I was recruited while in the hospital after giving birth. There was a specialist research midwife working alongside someone doing their PhD thesis into how the mother's diet etc affects the nutrients & contents of breastmilk.
I was visited 3 times & kept a food diary for a week before each visit. They then took a sample of breastmilk for analysis at each visit.

Pico2 Tue 03-May-16 23:11:07

I was under the impression that experimenting on potentially fertile women was really difficult as you risk unwittingly experimenting on women who are in early pregnancy.

ethelb Tue 03-May-16 23:13:28

Because then you wouldn't have an imaginary risk stick to beat women with would you?

herecomethepotatoes Tue 03-May-16 23:28:21

@OP - because they'd need to do it for each particular drug which would be difficult. Hello Mrs X, this week you'll be taking anti-depressants, next week beta blockers, then diamorphine....

They'd also be trying to prove a negative.

"ethelb Because then you wouldn't have an imaginary risk stick to beat women with would you?"

Bit of a chip there.

CountessOfStrathearn Wed 04-May-16 12:58:54

"because they'd need to do it for each particular drug which would be difficult."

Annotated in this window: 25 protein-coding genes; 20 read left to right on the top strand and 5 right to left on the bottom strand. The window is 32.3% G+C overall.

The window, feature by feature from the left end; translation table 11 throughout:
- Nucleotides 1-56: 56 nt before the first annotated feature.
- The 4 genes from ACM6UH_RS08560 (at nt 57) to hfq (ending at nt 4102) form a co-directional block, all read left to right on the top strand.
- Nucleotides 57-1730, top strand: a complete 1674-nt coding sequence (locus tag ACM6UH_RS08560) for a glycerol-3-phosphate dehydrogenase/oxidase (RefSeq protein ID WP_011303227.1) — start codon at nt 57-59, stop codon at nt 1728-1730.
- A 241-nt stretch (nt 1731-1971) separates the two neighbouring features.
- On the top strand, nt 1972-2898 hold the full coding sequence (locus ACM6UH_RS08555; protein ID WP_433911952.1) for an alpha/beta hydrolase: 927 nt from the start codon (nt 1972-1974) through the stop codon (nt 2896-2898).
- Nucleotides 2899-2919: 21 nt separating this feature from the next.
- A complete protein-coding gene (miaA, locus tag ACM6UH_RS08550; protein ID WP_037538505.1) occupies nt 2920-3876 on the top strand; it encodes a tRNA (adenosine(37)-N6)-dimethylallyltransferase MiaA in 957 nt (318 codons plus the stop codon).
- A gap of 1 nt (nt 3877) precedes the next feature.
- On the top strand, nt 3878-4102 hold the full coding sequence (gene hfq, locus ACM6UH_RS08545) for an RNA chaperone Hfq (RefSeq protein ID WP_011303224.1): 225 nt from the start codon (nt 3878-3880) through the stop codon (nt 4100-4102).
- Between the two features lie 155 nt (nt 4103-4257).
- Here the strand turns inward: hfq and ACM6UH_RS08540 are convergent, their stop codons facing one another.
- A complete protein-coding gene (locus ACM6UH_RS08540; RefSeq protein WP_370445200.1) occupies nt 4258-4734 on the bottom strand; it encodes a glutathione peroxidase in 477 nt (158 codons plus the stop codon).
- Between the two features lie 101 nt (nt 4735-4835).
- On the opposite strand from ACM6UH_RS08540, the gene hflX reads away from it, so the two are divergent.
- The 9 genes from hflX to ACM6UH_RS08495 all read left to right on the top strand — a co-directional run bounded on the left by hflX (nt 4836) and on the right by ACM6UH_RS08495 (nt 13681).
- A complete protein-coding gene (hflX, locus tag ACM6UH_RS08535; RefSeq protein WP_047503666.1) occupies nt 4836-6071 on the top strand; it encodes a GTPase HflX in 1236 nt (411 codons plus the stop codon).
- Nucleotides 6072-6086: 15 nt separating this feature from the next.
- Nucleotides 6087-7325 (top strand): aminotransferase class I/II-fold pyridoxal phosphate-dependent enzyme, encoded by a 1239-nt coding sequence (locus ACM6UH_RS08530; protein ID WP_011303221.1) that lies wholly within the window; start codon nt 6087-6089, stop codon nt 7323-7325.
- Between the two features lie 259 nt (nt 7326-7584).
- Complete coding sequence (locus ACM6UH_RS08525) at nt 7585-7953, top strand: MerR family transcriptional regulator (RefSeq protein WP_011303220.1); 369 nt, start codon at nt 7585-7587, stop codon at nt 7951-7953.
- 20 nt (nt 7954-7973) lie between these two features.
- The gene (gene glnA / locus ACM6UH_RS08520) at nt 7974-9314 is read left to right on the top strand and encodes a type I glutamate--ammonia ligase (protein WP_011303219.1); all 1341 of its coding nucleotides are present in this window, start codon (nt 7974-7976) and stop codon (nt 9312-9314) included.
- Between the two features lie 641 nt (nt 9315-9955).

I did post earlier but seem to have been ignored, perhaps because it doesn't fit with the odd "Because then you wouldn't have an imaginary risk stick to beat women with would you?" narrative, but lots of studies HAVE been done in lactating women.

Go to LactMed, type in the drug of your choice and you can read all of them...



Pseudoephedrine (Sudafed):

cityrat79 Wed 04-May-16 13:55:12

Of course I understand that each drug would need to be tested separately. Each study would test one drug. But there could be lots of money for pharma companies if the drugs were proved safe.

parallax80 Wed 04-May-16 14:20:39

I doubt it would make any discernable difference to profits

Trials cost a lot of money to run properly.

Most people don't breastfeed for very long - most weeks to months, sometimes a couple of years. Most women of childbearing age don't need regular medication. Medications aren't the most common reason not to breastfeed (or deciding factor in when to stop). So small potential increase in profit margins for big outlay.

Booboostwo Wed 04-May-16 14:23:24

If you find expressing easy you might want to look into donating milk. It makes a huge difference to babies that need it but you would need to express more than once a day to keep your supply going.